Calcium Supplements Could Pose Heart Risks

By: Sean Patterson - May 26, 2012

It’s easy to get enough calcium these days. Dairy products are often fortified with the stuff. The elderly, especially post-menopausal women are often advised to take calcium supplements to increase bone health. However, a European study published this week in the journal Heart has suggested that, instead of improving cardiovascular health, calcium supplements may raise your risk of heart attack. The study is taken from data on 23,980 patients, aged 35 to 64 years old, who participated in a study on cancer and nutrition.

The researchers crunched the numbers and found that patients who used calcium supplements had an 86.95% increased risk of heart attack when compared to non-supplement users. Patients who only used calcium supplements saw an even greater risk, more than doubling their chances of a heart attack.

Don’t worry, though, if you are a big milk-drinker. The results only apply to calcium supplements, and not to dietary sources of calcium. The study did show, however, that all of those calcium-fortified foodstuffs don’t actually increase heart health. From the study:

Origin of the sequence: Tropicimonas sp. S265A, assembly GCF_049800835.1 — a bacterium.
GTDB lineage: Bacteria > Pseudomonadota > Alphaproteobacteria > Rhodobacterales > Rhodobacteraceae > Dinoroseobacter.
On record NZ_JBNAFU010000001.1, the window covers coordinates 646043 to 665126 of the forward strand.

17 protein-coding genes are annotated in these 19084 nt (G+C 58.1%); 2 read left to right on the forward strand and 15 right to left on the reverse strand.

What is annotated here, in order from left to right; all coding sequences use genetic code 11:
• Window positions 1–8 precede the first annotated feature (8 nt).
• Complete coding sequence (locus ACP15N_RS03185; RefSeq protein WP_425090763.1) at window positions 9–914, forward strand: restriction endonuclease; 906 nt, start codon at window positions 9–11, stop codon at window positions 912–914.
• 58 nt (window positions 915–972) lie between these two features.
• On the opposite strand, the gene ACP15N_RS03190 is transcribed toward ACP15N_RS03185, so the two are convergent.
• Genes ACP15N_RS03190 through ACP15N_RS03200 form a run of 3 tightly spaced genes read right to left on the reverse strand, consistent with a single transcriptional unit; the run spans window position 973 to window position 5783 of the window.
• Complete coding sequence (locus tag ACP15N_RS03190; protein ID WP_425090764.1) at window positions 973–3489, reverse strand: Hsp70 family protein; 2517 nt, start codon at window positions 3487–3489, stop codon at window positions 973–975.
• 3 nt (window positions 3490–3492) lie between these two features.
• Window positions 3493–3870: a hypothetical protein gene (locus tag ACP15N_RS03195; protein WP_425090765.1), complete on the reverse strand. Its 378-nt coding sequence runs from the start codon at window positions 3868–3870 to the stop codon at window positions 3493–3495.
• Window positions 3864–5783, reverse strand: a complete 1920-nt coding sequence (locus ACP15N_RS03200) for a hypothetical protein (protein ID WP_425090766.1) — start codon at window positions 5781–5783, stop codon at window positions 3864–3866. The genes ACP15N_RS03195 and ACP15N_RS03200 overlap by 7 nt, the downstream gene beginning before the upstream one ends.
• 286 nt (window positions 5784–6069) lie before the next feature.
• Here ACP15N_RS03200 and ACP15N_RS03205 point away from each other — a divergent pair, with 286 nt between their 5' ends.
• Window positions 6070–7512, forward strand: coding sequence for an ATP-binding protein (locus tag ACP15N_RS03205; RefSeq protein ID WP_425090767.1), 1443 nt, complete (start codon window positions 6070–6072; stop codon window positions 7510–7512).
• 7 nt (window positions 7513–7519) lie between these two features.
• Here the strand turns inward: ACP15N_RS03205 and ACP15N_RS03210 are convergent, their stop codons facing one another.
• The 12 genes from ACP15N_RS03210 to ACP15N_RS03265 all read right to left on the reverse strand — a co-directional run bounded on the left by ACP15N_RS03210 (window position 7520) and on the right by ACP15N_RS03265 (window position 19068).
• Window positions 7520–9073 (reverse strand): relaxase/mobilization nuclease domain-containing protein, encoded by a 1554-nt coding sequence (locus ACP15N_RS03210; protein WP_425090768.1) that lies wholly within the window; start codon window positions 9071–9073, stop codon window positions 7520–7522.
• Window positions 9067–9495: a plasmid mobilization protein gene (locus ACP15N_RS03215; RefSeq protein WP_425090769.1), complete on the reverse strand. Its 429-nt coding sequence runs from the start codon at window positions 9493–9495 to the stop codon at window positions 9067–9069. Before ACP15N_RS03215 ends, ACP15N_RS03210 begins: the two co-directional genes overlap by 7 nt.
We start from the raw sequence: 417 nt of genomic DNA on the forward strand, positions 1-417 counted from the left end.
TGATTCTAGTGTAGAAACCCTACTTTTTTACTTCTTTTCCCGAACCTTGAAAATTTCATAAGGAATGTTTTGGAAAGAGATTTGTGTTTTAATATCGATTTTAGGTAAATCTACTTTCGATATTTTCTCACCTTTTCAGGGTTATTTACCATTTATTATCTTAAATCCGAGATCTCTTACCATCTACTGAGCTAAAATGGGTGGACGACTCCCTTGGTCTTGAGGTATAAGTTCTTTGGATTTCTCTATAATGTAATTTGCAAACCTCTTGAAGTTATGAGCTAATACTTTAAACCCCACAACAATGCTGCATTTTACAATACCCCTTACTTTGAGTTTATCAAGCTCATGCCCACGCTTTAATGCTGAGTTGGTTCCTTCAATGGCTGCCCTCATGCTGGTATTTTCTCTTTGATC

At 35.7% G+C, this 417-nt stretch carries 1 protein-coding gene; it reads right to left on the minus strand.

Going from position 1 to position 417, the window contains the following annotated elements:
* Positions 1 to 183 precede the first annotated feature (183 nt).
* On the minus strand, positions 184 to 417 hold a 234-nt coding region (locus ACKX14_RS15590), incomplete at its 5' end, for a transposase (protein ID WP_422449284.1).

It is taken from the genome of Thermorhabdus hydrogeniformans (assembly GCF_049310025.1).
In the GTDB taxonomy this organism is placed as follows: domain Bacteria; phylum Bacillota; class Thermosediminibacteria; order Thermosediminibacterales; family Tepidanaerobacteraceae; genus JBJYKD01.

In this prospective cohort study, total, dairy, or non-dairy calcium intake did not have an overall statistically significant inverse association with cardiovascular risk, except for a likely reduction of [heart attack] risk associated with a moderately higher dairy calcium intake. However, this study also suggests that MI risk might be substantially increased by taking calcium supplements.

Keep in mind that this study was not a controlled trial of calcium supplements in relation to heart health, but a study of data from an unrelated trial. Always consult a doctor before making health decisions based on research such as this. The Guardian quotes the Royal College of Physicians spokesman on cardiology as stating that the study should be “treated cautionsly” and that supplements should only be taken when proscribed by a doctor for a medical need. So take this study with a grain of salt. But not too much – large amounts of sodium can pose health risks as well.

(via Heart)

Sean Patterson

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Sean PattersonSean is a staff writer for WebProNews. Follow Sean on Google+: +Sean Patterson and Twitter: @St_Patt

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